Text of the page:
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Wednesday, December 19, 2012

Monarch Success

How well do winter-eclosing monarch butterflies (Danaus plexippus) fare in southern California?

Three days ago I was observing the abundance of caterpillars, which will inevitably become pupae, then eclosing butterflies.  By the way, winter maturation of monarch caterpillars is common here; I see lots of them each winter.

I found one recently emerged adult the day I posted on the caterpillars.  The weather that day was cool, breezy and partly sunny.  By late afternoon, this butterfly was lying in the garden path.  I blew some hot air on it and it began to move in my cupped hand.  So I brought it inside for the night to see if it would take flight the next day.  It didn't.  You can see the wings have hardened in a slightly crinkled state, probably not likely to sustain flight.  I had offered the butterfly sliced orange as a food source but couldn't confirm if it had taken any.

The next day turned out to be rainy; while the rumpled butterfly hung on a twig in its wine box on the back porch, I found another monarch very recently emerged hanging from the foliage in a misty rain.  So I brought that one indoors too.

The outcome for each of these butterflies was not good.  The first one never took flight and seemed terribly weak by the morning of 12/19.  The second one's wing was malformed and parts of the chrysalis were stuck to its body.  It flapped its wings vigorously but never took flight.

I set the two butterflies in sunny spots in the garden where maybe, if butterflies have feelings, they could feel the warmth of the sun one time before they died.

I think these two were unlucky as to the timing of their eclosure: we do see successful monarch emergences during the winter months.  After all, southern CA winters are mild, and we have warm dry stretches good for butterfly-ing.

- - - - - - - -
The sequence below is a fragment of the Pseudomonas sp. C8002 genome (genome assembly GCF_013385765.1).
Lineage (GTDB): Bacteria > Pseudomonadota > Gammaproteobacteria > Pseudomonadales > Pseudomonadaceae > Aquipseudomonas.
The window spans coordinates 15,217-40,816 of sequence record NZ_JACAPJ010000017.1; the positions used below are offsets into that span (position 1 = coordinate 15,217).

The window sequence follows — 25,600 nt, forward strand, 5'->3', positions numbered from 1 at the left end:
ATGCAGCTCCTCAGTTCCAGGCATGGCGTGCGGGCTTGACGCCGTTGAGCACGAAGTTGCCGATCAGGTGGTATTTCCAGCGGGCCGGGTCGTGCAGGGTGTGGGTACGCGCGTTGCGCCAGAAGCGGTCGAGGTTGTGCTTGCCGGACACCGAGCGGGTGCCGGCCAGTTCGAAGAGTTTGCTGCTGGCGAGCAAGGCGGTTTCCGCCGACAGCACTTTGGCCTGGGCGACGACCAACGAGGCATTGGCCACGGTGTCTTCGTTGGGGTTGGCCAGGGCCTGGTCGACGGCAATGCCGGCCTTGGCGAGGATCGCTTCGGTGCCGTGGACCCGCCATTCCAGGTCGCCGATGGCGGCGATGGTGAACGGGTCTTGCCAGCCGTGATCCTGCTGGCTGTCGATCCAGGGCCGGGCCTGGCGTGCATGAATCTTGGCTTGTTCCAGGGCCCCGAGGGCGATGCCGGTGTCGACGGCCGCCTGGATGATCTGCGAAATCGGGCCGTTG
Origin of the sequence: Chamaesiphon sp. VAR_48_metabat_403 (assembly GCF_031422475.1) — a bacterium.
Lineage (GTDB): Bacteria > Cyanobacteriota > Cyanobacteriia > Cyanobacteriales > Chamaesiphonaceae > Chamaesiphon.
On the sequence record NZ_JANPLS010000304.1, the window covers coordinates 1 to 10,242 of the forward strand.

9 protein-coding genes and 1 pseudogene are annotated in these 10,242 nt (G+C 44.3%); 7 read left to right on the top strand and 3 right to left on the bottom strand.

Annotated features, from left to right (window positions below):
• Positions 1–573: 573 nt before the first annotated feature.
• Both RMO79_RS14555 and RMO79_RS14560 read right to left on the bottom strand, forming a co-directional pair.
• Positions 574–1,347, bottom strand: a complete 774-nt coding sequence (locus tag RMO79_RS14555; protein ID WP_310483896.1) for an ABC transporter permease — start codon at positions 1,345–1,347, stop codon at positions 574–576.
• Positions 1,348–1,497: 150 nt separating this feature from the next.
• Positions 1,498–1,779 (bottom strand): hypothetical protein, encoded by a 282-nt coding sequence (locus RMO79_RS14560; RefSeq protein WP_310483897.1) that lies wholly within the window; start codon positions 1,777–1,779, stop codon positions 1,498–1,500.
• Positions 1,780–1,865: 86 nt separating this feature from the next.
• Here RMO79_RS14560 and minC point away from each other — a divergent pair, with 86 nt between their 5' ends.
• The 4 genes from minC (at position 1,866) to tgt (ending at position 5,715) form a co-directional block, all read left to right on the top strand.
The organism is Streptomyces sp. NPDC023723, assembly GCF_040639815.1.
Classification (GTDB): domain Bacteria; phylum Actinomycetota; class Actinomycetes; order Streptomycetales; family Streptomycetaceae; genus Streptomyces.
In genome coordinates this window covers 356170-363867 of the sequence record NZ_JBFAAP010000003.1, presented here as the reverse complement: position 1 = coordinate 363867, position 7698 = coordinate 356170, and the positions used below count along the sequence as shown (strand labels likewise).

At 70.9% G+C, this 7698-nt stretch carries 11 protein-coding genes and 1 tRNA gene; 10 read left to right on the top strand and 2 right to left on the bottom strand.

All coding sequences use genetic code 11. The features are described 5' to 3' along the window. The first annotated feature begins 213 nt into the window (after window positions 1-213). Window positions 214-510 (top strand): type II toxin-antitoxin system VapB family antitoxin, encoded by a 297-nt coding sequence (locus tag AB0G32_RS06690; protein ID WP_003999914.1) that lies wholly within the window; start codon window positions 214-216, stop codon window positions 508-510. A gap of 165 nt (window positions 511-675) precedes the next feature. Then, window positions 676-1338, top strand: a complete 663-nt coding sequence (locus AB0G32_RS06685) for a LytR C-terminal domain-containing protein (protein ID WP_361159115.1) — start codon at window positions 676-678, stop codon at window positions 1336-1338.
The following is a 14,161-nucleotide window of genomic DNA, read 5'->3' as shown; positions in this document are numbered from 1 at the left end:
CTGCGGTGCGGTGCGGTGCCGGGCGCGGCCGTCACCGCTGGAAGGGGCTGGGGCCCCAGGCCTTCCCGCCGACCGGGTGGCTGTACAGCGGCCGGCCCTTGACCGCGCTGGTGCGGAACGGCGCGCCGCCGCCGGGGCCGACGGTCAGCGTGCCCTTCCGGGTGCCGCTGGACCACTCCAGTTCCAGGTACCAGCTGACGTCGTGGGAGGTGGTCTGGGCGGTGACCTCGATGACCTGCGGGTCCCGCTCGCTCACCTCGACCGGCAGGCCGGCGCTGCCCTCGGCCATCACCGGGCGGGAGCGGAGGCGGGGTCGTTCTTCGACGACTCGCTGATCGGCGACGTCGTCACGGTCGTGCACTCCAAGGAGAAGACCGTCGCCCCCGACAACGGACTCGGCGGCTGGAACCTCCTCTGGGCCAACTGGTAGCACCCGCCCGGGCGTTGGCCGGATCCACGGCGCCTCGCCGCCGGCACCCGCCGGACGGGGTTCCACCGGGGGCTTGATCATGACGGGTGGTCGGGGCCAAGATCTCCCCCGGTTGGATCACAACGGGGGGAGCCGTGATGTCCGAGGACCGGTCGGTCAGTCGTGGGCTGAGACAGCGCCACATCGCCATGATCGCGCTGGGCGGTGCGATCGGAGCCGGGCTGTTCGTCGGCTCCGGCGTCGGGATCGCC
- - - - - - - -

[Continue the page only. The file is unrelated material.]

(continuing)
However I'm sure conditions in winter-- Rain, cold, cold wind, lack of abundant flowers to feed on, short day length--take a toll on the adult monarch population that manages to successfully eclose.  On the other hand, many more caterpillars thrive during the winter because the population of wasps that prey on them is so much lower in the cold, and weather conditions don't seem to harm the larvae as they can the adults.  Perhaps a higher number of less fit (genetically) caterpillars live longer in winter because they aren't eaten by wasps but then get weeded out by the perilous process of pupation, made even more risky by unfavorable weather.  Or, because there are so many more pupations this time of year (because so many more caterpillars are maturing) does it just seem like there are an awful lot of failures, but percentage-wise is it the same as during spring/summer/fall?


Cindy said...

Hmm, do you think it's possible either of these butterflies had the OE spore?

Denise said...

Thanks for the interesting report! I start to try to save some of those wonderful Monarchs in my back yard, Southern California. I got three births. One is handicapped, exactly as yours. So I loved your pictures , hypotheses and the interest for those fantastic tinuy creatures of Nature I shqre with you.. Thank you.